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Message 11 of 33

Re: Is it safe to give an app my BT hub password?

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I suppose that you are right, but I am confused by UbiBot, licquorice, in their description of the item, it says “ WiFi only, no hub required”, so I asked "How does the sensor send data to the Unibot Platform? It says no hub required, but it is the hub that provides the wifi and connects to the internet." their reply was “The device will sync data with UbiBot platform through WiFi. No hub means that no additional hub required. Regards, Tim UbiBot Support". The only other thing that I would say, is that I think that they mean the device to be used with a mobile phone, if that makes any difference?

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Message 12 of 33

Re: Is it safe to give an app my BT hub password?

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I'm not sure what they mean by 'hub', but it is not a home hub or router they mean. The only possible way your device can connect to the cloud is via your WiFi.

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Message 13 of 33

Re: Is it safe to give an app my BT hub password?

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OK thanks very much for your patience licquorice, sorry to bother you. I originally assumed that the device was acting like a mobile phone in connecting with the cloud.

EQUIPMENT: BT8500 trio phone, BT line rental, BT broadband, and Safari on an iPad Mini
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Message 14 of 33

Re: Is it safe to give an app my BT hub password?

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To put some context on this for you:

A lot of IT phraseology is applied very sloppily in the home market.  For example, there is actually no such thing as “Ethernet cable”.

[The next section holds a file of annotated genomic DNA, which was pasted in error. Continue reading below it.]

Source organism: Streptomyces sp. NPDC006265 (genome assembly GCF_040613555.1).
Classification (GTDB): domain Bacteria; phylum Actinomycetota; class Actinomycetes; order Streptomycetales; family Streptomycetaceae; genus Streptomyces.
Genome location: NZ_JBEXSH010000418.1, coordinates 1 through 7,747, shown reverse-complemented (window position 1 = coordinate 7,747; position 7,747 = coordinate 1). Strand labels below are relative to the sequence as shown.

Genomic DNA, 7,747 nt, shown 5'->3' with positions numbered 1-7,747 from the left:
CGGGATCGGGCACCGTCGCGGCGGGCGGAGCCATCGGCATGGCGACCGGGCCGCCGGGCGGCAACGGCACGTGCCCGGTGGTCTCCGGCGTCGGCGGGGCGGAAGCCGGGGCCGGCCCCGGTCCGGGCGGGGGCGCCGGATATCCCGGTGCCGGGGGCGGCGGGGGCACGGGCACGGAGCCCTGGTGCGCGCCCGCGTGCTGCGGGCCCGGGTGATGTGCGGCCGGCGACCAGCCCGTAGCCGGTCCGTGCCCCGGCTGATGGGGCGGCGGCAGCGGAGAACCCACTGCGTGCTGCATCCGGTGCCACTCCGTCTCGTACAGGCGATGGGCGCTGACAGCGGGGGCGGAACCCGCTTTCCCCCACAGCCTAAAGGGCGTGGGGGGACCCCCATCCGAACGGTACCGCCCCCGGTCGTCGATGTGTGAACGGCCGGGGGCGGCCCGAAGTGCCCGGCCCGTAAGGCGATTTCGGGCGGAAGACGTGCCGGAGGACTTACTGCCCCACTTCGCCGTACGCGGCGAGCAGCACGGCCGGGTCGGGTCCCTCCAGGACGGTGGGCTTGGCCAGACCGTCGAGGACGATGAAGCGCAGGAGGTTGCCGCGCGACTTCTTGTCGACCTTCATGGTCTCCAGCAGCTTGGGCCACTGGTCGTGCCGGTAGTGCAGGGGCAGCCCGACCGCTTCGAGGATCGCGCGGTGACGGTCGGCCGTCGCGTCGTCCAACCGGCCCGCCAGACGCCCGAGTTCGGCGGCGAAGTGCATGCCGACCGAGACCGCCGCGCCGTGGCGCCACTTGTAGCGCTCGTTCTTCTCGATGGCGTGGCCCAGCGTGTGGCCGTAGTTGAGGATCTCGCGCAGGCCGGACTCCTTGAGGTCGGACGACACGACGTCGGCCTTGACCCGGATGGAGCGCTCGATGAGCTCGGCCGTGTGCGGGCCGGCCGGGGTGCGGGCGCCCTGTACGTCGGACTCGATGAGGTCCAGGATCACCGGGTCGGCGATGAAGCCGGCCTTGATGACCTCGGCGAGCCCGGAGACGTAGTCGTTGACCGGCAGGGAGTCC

In this case they may be using the word “hub” in its original meaning.  Hubs were the forerunner of switches.  They were dumb devices that acted just as splitters and caused poor performance as networks got more complicated.  Switches replaced them.  BT (and other ISP’s) use of the word hub is really a corruption, basically just referring to the thing that connects everything else together.

I suspect in this case they mean it communicates by WiFi rather than via cable through a hub/switch.  Of course, it still goes out through the router to reach the Cloud.

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Message 15 of 33

Re: Is it safe to give an app my BT hub password?

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This guy Tim of UbiBot, I assume is in the US, as he replies to me in the early hours of the morning, maybe they use different terminology too.

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Message 16 of 33

Re: Is it safe to give an app my BT hub password?

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As stated in the "Solved" response Yes.
HOWEVER
You should always research the relevant App or device for Trustworthiness / Reviews/ etc............ if in any doubt DECLINE!
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Message 17 of 33

Re: Is it safe to give an app my BT hub password?

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I found the following review about the device:-